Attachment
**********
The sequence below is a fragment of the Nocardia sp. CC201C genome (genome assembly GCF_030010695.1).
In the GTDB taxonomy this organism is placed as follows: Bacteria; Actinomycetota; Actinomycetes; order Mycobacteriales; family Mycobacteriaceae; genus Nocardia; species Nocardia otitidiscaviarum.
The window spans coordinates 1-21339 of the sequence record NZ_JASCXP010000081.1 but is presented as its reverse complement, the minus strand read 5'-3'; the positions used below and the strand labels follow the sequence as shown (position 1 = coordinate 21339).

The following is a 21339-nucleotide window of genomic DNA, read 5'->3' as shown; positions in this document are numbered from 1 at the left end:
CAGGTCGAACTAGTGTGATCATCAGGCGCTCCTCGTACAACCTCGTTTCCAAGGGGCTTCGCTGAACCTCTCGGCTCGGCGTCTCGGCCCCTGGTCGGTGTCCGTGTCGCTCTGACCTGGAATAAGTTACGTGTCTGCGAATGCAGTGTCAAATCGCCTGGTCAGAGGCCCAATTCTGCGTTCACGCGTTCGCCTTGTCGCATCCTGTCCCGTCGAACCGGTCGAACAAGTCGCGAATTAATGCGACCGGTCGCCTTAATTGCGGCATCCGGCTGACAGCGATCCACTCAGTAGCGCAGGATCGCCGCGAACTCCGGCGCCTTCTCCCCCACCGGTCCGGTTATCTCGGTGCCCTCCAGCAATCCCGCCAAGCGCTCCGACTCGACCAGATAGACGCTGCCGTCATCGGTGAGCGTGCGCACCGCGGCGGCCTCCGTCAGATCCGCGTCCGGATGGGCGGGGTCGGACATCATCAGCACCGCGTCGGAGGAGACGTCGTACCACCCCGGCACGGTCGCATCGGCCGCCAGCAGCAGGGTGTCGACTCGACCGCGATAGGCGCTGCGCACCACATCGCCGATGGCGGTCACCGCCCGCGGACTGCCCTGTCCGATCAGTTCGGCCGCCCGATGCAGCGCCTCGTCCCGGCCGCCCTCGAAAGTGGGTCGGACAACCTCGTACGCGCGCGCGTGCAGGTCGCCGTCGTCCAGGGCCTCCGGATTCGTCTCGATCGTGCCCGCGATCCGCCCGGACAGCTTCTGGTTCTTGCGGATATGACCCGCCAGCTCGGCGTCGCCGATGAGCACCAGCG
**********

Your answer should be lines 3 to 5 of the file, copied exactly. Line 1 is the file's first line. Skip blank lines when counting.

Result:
The window spans coordinates 1-21339 of the sequence record NZ_JASCXP010000081.1 but is presented as its reverse complement, the minus strand read 5'-3'; the positions used below and the strand labels follow the sequence as shown (position 1 = coordinate 21339).

The following is a 21339-nucleotide window of genomic DNA, read 5'->3' as shown; positions in this document are numbered from 1 at the left end:
CAGGTCGAACTAGTGTGATCATCAGGCGCTCCTCGTACAACCTCGTTTCCAAGGGGCTTCGCTGAACCTCTCGGCTCGGCGTCTCGGCCCCTGGTCGGTGTCCGTGTCGCTCTGACCTGGAATAAGTTACGTGTCTGCGAATGCAGTGTCAAATCGCCTGGTCAGAGGCCCAATTCTGCGTTCACGCGTTCGCCTTGTCGCATCCTGTCCCGTCGAACCGGTCGAACAAGTCGCGAATTAATGCGACCGGTCGCCTTAATTGCGGCATCCGGCTGACAGCGATCCACTCAGTAGCGCAGGATCGCCGCGAACTCCGGCGCCTTCTCCCCCACCGGTCCGGTTATCTCGGTGCCCTCCAGCAATCCCGCCAAGCGCTCCGACTCGACCAGATAGACGCTGCCGTCATCGGTGAGCGTGCGCACCGCGGCGGCCTCCGTCAGATCCGCGTCCGGATGGGCGGGGTCGGACATCATCAGCACCGCGTCGGAGGAGACGTCGTACCACCCCGGCACGGTCGCATCGGCCGCCAGCAGCAGGGTGTCGACTCGACCGCGATAGGCGCTGCGCACCACATCGCCGATGGCGGTCACCGCCCGCGGACTGCCCTGTCCGATCAGTTCGGCCGCCCGATGCAGCGCCTCGTCCCGGCCGCCCTCGAAAGTGGGTCGGACAACCTCGTACGCGCGCGCGTGCAGGTCGCCGTCGTCCAGGGCCTCCGGATTCGTCTCGATCGTGCCCGCGATCCGCCCGGACAGCTTCTGGTTCTTGCGGATATGACCCGCCAGCTCGGCGTCGCCGATGAGCACCAGCG